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fergyguy

What Price kindling ?

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Not looking to start a debate on the actual use of kindling or any other kind of wood but was just wondering how much you would expect to pay for a potato sack full of very dry soft wood kindling like in the picture just so I have an idea what is the right price to be paying

Edited by fergyguy
Trying to add pictures

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Just now, mrsmelly said:

 

There was one. It went up in flames. 

 

5 quid for 25kg which is the same as we pay for spuds. Cheap as chips. 

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Pictures not loading for some reason?

46 minutes ago, fergyguy said:

Not looking to start a debate on the actual use of kindling or any other kind of wood but was just wondering how much you would expect to pay for a potato sack full of very dry soft wood kindling like in the picture just so I have an idea what is the right price to be paying

 

7A610731-547B-4EB4-8800-4181C950BC2D.jpeg

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What is this "pay" of which you speak? Always manage to acquire enough one way, or another to start the fire during the autumn and spring. In the winter, the fire stays lit for weeks on end.

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Dry Pine cones are especially good for kindling when you are trying to start a fire and don't cost a penny 

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Dry pine cones now theres a thought seeings I live in the beautiful county of Nottinghamshire with Sherwood Forest full of pine cones lol

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At Hawne Basin I think they charge about £3 for a net of kindling of about that size. On the other hand I fill that net with chopped up pallets acquired locally for nothing, depends if you want the exercise?

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7 minutes ago, nbfiresprite said:

Dry Pine cones are especially good for kindling when you are trying to start a fire and don't cost a penny 

When you say, "dont cost a penny", where do you find them, and how long does it take you to collect enough to light your fire, say, 10 times?

 

I buy a bag of kindling, (green net sac type of thing), for about £3 and, however quickly it takes you to get to your source of pine cones, and however quickly it takes you to collect them and get home, I would rather give someone £3 not to do it :)

 

Not a criticism though....... If you enjoy doing it, and get something out of the saving of the money, then it wouldn't be worth it to you to give someone the 3 quid.

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29 minutes ago, Richard10002 said:

When you say, "dont cost a penny", where do you find them, and how long does it take you to collect enough to light your fire, say, 10 times?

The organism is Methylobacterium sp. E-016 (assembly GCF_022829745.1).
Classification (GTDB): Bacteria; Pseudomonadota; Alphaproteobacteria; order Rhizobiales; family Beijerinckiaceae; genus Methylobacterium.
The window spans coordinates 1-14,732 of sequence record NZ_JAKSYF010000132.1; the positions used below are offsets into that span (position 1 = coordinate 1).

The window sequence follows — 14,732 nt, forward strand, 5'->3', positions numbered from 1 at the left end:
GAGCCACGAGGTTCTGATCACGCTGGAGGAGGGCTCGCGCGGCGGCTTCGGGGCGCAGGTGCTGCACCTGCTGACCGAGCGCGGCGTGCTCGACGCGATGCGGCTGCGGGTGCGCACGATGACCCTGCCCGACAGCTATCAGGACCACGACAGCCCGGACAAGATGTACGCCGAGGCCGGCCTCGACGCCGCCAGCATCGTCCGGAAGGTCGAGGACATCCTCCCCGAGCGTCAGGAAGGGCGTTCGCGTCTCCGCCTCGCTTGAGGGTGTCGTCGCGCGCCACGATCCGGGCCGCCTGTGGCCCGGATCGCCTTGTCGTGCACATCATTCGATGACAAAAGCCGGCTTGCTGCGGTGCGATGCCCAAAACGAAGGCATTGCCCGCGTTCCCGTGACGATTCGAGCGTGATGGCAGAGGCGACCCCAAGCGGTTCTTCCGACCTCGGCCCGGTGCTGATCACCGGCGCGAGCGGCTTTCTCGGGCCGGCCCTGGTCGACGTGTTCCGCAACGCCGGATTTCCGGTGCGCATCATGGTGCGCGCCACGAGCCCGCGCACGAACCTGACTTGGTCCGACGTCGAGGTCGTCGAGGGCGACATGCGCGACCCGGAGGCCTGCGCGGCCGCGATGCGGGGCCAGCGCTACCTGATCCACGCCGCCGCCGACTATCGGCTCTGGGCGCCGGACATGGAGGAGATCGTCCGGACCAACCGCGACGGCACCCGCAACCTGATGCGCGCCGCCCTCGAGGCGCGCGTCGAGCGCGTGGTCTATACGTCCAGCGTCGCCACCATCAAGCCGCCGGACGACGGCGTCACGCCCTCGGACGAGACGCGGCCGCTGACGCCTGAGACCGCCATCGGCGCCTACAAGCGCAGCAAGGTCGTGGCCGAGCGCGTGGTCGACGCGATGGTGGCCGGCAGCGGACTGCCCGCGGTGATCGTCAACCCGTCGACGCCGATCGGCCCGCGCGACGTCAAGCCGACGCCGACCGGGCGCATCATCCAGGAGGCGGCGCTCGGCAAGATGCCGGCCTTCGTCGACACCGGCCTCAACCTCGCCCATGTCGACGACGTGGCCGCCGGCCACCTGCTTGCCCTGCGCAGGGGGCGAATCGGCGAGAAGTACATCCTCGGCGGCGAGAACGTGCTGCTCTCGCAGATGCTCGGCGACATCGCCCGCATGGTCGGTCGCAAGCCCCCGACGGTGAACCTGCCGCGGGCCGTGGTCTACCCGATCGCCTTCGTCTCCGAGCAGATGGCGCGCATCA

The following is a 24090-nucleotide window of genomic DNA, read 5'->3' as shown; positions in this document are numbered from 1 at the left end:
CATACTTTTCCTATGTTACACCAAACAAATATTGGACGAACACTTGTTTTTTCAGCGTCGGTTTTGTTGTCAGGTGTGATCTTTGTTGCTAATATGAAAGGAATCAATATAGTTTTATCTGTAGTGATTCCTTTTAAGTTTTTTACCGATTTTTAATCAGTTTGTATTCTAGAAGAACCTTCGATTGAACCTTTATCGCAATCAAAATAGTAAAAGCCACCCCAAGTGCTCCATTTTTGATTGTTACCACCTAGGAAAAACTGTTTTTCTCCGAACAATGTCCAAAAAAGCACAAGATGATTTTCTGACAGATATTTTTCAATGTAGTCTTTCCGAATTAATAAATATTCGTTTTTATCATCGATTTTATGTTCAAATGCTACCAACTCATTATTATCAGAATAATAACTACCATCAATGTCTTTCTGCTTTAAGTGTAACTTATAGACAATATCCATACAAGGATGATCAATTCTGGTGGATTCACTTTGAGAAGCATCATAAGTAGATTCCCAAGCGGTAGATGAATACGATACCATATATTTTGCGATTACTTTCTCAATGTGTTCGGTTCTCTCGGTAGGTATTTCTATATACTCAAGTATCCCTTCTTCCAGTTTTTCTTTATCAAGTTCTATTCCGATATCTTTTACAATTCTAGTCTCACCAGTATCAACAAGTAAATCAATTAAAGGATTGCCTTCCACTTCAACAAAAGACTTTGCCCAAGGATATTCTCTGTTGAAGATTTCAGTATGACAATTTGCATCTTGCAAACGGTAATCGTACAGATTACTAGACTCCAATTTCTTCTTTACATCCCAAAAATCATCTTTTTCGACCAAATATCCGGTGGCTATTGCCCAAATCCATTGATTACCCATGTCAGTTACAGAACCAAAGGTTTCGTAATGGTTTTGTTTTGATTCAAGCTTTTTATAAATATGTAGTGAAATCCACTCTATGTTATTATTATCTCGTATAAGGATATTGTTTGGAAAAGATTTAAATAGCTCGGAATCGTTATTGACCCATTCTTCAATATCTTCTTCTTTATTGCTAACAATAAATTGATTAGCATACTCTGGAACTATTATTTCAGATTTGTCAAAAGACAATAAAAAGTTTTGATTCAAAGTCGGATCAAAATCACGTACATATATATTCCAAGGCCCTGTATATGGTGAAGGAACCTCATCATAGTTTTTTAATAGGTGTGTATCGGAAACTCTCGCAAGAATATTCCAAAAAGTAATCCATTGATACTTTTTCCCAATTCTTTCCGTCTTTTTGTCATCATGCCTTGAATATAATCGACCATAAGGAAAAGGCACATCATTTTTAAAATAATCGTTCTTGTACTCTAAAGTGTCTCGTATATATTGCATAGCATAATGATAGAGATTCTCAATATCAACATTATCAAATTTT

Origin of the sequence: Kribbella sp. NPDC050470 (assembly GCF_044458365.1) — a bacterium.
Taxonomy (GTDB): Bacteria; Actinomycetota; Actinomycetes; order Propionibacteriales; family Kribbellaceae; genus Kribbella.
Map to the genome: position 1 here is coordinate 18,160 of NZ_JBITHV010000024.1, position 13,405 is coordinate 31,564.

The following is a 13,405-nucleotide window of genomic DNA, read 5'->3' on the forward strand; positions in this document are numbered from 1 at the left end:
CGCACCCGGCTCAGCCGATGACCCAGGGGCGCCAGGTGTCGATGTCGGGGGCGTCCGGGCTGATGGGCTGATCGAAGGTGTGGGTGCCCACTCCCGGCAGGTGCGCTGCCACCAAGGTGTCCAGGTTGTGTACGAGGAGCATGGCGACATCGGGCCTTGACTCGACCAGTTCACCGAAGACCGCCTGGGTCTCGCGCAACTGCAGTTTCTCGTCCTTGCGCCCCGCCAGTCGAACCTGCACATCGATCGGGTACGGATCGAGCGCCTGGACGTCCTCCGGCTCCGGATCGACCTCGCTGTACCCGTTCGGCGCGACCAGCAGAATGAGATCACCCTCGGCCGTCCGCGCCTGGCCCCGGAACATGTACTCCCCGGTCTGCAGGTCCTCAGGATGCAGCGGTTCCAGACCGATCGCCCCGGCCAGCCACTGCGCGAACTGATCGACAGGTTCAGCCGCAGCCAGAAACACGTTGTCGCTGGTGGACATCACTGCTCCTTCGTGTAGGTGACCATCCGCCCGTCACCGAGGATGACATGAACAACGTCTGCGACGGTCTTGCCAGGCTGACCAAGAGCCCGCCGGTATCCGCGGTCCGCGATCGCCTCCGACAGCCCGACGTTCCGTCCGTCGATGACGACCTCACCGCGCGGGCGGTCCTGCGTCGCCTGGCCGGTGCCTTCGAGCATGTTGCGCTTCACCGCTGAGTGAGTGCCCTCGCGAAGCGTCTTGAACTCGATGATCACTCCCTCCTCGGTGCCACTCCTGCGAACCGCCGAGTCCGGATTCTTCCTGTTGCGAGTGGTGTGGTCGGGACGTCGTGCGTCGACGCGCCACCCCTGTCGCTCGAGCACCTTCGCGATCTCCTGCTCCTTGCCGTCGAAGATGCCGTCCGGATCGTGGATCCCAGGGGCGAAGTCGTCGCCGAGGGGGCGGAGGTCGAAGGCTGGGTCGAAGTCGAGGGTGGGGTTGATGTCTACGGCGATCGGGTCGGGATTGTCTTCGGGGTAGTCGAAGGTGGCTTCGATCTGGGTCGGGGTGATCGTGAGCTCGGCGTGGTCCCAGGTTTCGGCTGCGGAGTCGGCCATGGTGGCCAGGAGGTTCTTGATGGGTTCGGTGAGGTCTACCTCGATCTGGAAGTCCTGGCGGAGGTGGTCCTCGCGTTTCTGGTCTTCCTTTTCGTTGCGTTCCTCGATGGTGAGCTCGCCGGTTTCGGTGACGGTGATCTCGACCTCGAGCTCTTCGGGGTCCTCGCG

I buy a bag of kindling, (green net sac type of thing), for about £3 and, however quickly it takes you to get to your source of pine cones, and however quickly it takes you to collect them and get home, I would rather give someone £3 not to do it :)

 

Not a criticism though....... If you enjoy doing it, and get something out of the saving of the money, then it wouldn't be worth it to you to give someone the 3 quid.

You must be welded to your car seat. Never take a walk through a wood? The ground in Pine woods are covered in a layer opon layer of cones, time to fill a bag less than a minuite. A bag lasts a week. but than my daily commute takes me through a wood anyway.  But then you could always get your Grand Kids to collect them for you.

Edited by nbfiresprite

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1 hour ago, fergyguy said:

Pictures not loading for some reason?

 

7A610731-547B-4EB4-8800-4181C950BC2D.jpeg

But that's not kindling wood. That's the second layer, which is set alight by the kindling (thin lightweight wood) and which, in its turn, sets light to the logs and then to the coal.

To answer your query, nothing. Gather it throughout the year and it will b e ready for late autumn when you need your stove.

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This is for chopping into kindling sorry I didn’t make that clear but at £1 a bag which takes some lifting I reckon a bit of chopping isn’t much of an issue and the majority of what’s in the bag is thin and perfect to use as it is.

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When I get home from the pub after bellringing the last thing I want to do is go out looking in pine woods to gather pine cones to light the stove.

 

More than happy to pay about the six quid a bag costs locally for a decent bag of kindling like that. I can earn six quid in about 90 seconds. 

 

 

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1 hour ago, nbfiresprite said:

You must be welded to your car seat. Never take a walk through a wood? The ground in Pine woods are covered in a layer opon layer of cones, time to fill a bag less than a minuite. A bag lasts a week. but than my daily commute takes me through a wood anyway.  But then you could always get your Grand Kids to collect them for you.

Not much time in the car these days.